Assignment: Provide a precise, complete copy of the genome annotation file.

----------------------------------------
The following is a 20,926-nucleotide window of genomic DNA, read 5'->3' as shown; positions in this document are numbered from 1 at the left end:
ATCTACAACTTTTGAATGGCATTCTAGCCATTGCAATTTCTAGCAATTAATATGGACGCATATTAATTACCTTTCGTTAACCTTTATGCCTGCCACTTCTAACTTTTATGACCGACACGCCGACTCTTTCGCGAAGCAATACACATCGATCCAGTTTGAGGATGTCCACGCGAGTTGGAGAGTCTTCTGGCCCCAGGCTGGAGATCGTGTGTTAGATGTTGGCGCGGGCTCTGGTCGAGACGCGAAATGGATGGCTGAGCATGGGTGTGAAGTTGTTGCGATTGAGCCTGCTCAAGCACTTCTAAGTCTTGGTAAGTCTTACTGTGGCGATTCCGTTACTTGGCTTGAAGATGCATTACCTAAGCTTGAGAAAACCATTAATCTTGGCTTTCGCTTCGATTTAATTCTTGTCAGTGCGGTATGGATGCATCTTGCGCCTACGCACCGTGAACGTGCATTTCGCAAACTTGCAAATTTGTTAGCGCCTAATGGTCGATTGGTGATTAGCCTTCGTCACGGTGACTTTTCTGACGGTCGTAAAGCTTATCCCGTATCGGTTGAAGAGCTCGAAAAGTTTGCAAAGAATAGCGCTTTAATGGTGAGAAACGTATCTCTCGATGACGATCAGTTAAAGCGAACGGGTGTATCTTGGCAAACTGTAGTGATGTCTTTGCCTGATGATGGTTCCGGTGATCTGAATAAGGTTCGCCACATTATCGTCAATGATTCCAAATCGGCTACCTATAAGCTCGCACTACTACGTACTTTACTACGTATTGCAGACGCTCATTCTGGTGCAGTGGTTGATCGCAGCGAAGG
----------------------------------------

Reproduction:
The following is a 20,926-nucleotide window of genomic DNA, read 5'->3' as shown; positions in this document are numbered from 1 at the left end:
ATCTACAACTTTTGAATGGCATTCTAGCCATTGCAATTTCTAGCAATTAATATGGACGCATATTAATTACCTTTCGTTAACCTTTATGCCTGCCACTTCTAACTTTTATGACCGACACGCCGACTCTTTCGCGAAGCAATACACATCGATCCAGTTTGAGGATGTCCACGCGAGTTGGAGAGTCTTCTGGCCCCAGGCTGGAGATCGTGTGTTAGATGTTGGCGCGGGCTCTGGTCGAGACGCGAAATGGATGGCTGAGCATGGGTGTGAAGTTGTTGCGATTGAGCCTGCTCAAGCACTTCTAAGTCTTGGTAAGTCTTACTGTGGCGATTCCGTTACTTGGCTTGAAGATGCATTACCTAAGCTTGAGAAAACCATTAATCTTGGCTTTCGCTTCGATTTAATTCTTGTCAGTGCGGTATGGATGCATCTTGCGCCTACGCACCGTGAACGTGCATTTCGCAAACTTGCAAATTTGTTAGCGCCTAATGGTCGATTGGTGATTAGCCTTCGTCACGGTGACTTTTCTGACGGTCGTAAAGCTTATCCCGTATCGGTTGAAGAGCTCGAAAAGTTTGCAAAGAATAGCGCTTTAATGGTGAGAAACGTATCTCTCGATGACGATCAGTTAAAGCGAACGGGTGTATCTTGGCAAACTGTAGTGATGTCTTTGCCTGATGATGGTTCCGGTGATCTGAATAAGGTTCGCCACATTATCGTCAATGATTCCAAATCGGCTACCTATAAGCTCGCACTACTACGTACTTTACTACGTATTGCAGACGCTCATTCTGGTGCAGTGGTTGATCGCAGCGAAGG